How-To Document


How to use the SQL Worksheet in SQL Developer for Basic SQL Syntax

Updated: Nov 2009 for SQL Developer 2.1


After completing this How-To, you should be able to understand:

How to use the SQL Worksheet to enter SQL and SQL*Plus commands

 

Table of Contents

  1. Introduction
  2. Software Requirements
  3. Browse Data
    • Write a Select Statement
    • Retrieve columns
    • Retrieve rows
  4. Use SQL*Plus commands
  5. Additional Resources

 

1. Introduction

Oracle SQL Developer provides a SQL Worksheet that you can use to query data, by writing simple or complex SQL statements. In this How-To, we look at the most basic of these, select all the data in a table, and restricting this query by reducing the columns or rows you retrieve.

 

2. Software Requirements

 

3. Browse Your Data

3.1. Write a Select Statement

Once you have a database connection, you are ready to browse the schema, query and modify data.

1.

Once you have created a database connection, you need to ensure you have the SQL Worksheet open. If the worksheet is not open, use the context menu to open it.

 

 

2.

Once connected, you should see the SQL Worksheet window.

 

3.

Now you are ready to start. Query all the data in the DEPARTMENTS table. Enter

select * from departments;

Click Execute Statement or F9.

Notice the number of rows retrieved is displayed below the Results tab.

 

3.2. Retrieve Columns

Instead of selecting all the columns from a table, you can itemize them, selecting only the data you require.

1.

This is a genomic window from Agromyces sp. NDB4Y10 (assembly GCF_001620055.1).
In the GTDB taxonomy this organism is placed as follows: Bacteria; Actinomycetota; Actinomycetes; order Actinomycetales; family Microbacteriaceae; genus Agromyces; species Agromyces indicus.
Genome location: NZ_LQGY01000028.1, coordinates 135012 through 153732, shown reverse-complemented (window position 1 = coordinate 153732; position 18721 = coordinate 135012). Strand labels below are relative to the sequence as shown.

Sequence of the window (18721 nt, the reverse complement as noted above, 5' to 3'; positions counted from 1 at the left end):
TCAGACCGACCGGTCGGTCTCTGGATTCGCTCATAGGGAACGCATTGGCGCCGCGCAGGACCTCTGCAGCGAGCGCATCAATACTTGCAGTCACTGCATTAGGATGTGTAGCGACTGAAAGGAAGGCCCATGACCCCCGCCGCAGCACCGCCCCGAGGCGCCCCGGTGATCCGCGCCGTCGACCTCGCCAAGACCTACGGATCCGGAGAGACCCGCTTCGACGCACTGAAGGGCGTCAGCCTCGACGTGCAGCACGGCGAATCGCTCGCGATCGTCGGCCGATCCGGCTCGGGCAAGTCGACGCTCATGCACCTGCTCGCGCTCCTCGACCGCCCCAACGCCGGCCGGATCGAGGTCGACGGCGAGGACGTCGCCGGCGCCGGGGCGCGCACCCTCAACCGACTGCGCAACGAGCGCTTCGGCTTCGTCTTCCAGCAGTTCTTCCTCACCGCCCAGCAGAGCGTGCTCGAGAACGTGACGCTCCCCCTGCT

Instead of typing in each column name, you can just drag the table name from the Connection Navigator. Expand the Tables node and drag the EMPLOYEES table onto the worksheet.

For more complex queries or statements, use the Format function (Ctrl+F7) to make it easier to read the SQL. This can be found in the context menu.

 

2.

Now delete the last 3 columns from the statement. An example is shown below.

Remove the ',' after the column SALARY and click F9 to retrieve the records.

 

3.3. Retrieve Rows

Often you want to restrict the number of records returned. You add a Where Clause to do this. These can be complex and involved. We will start with the most basic.

1.

Using the same Select statement you have above, remove the ' ; ' and add

where department_id = 100;

Click F9. The Results tab shows fewer records returned.

 

 

4. Use SQL*Plus commands

The SQL Worksheet allows you to use a selection of SQL*Plus commands. SQL*Plus commands have to be interpreted by the SQL Worksheet before being passed to the database. Some commands are not supported and are hence ignored and are not sent to the Oracle database. For a list of unsupported SQL*Plus commands, see SQL Developer on OTN.

1.

To use the Describe command to describe a schema object, type:

describe employees

Instead of clicking on F9, select Run Script or F5.

Notice the numbers of rows retrieved are displayed under the Script Output tab.

 

2.

Let's put this to some use. In order to determine what objects this schema owns and what they are, you can look at the the user_objects dictionary table.

Instead of using 'SELECT * from USER_OBJECTS' you need to find more specific detail, enter:

DESCRIBE USER_OBJECTS

Click F5.

 

3.

Now that you have seen the columns that define the table, you can write your select statement. Enter:

select object_name, object_type
from user_objects;

Click F9.

The results displayed are the objects your HR schema owns.

 

5. Additional Resources